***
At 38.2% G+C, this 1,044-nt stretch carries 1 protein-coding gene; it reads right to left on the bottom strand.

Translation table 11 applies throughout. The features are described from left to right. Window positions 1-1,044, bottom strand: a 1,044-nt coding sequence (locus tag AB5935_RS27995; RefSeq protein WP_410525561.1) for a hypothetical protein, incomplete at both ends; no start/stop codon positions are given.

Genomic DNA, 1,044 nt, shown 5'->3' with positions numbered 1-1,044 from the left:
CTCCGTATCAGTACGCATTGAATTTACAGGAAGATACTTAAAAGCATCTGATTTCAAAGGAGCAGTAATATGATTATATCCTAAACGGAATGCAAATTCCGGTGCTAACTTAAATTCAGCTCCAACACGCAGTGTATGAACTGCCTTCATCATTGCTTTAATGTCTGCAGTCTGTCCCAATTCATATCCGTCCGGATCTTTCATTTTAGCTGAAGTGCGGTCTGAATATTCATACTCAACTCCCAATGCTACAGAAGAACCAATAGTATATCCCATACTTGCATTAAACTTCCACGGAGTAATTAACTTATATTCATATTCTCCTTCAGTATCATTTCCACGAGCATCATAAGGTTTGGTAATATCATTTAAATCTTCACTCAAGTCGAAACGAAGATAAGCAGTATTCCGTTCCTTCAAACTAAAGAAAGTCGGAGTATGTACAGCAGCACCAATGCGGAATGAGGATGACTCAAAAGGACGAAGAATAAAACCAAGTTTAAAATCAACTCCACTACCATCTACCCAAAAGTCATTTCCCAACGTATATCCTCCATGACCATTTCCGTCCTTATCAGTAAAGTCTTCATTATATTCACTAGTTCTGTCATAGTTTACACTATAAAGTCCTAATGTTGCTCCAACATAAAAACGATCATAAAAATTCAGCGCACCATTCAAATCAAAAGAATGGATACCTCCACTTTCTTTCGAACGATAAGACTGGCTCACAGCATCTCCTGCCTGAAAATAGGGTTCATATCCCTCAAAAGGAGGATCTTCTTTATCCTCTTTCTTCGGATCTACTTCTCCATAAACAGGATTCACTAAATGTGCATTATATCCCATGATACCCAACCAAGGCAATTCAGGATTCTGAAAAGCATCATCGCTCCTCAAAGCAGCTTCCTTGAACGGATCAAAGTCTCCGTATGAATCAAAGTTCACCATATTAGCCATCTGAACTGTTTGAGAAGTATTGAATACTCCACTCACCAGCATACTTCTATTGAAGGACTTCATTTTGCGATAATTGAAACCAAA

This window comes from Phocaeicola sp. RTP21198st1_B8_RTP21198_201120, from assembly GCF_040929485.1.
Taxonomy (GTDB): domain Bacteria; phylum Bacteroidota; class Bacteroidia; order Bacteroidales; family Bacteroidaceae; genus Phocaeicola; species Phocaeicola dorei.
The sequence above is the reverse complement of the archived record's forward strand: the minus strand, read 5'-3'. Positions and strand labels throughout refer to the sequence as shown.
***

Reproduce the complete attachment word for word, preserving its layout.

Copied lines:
At 38.2% G+C, this 1,044-nt stretch carries 1 protein-coding gene; it reads right to left on the bottom strand.

Translation table 11 applies throughout. The features are described from left to right. Window positions 1-1,044, bottom strand: a 1,044-nt coding sequence (locus tag AB5935_RS27995; RefSeq protein WP_410525561.1) for a hypothetical protein, incomplete at both ends; no start/stop codon positions are given.

Genomic DNA, 1,044 nt, shown 5'->3' with positions numbered 1-1,044 from the left:
CTCCGTATCAGTACGCATTGAATTTACAGGAAGATACTTAAAAGCATCTGATTTCAAAGGAGCAGTAATATGATTATATCCTAAACGGAATGCAAATTCCGGTGCTAACTTAAATTCAGCTCCAACACGCAGTGTATGAACTGCCTTCATCATTGCTTTAATGTCTGCAGTCTGTCCCAATTCATATCCGTCCGGATCTTTCATTTTAGCTGAAGTGCGGTCTGAATATTCATACTCAACTCCCAATGCTACAGAAGAACCAATAGTATATCCCATACTTGCATTAAACTTCCACGGAGTAATTAACTTATATTCATATTCTCCTTCAGTATCATTTCCACGAGCATCATAAGGTTTGGTAATATCATTTAAATCTTCACTCAAGTCGAAACGAAGATAAGCAGTATTCCGTTCCTTCAAACTAAAGAAAGTCGGAGTATGTACAGCAGCACCAATGCGGAATGAGGATGACTCAAAAGGACGAAGAATAAAACCAAGTTTAAAATCAACTCCACTACCATCTACCCAAAAGTCATTTCCCAACGTATATCCTCCATGACCATTTCCGTCCTTATCAGTAAAGTCTTCATTATATTCACTAGTTCTGTCATAGTTTACACTATAAAGTCCTAATGTTGCTCCAACATAAAAACGATCATAAAAATTCAGCGCACCATTCAAATCAAAAGAATGGATACCTCCACTTTCTTTCGAACGATAAGACTGGCTCACAGCATCTCCTGCCTGAAAATAGGGTTCATATCCCTCAAAAGGAGGATCTTCTTTATCCTCTTTCTTCGGATCTACTTCTCCATAAACAGGATTCACTAAATGTGCATTATATCCCATGATACCCAACCAAGGCAATTCAGGATTCTGAAAAGCATCATCGCTCCTCAAAGCAGCTTCCTTGAACGGATCAAAGTCTCCGTATGAATCAAAGTTCACCATATTAGCCATCTGAACTGTTTGAGAAGTATTGAATACTCCACTCACCAGCATACTTCTATTGAAGGACTTCATTTTGCGATAATTGAAACCAAA

This window comes from Phocaeicola sp. RTP21198st1_B8_RTP21198_201120, from assembly GCF_040929485.1.
Taxonomy (GTDB): domain Bacteria; phylum Bacteroidota; class Bacteroidia; order Bacteroidales; family Bacteroidaceae; genus Phocaeicola; species Phocaeicola dorei.
The sequence above is the reverse complement of the archived record's forward strand: the minus strand, read 5'-3'. Positions and strand labels throughout refer to the sequence as shown.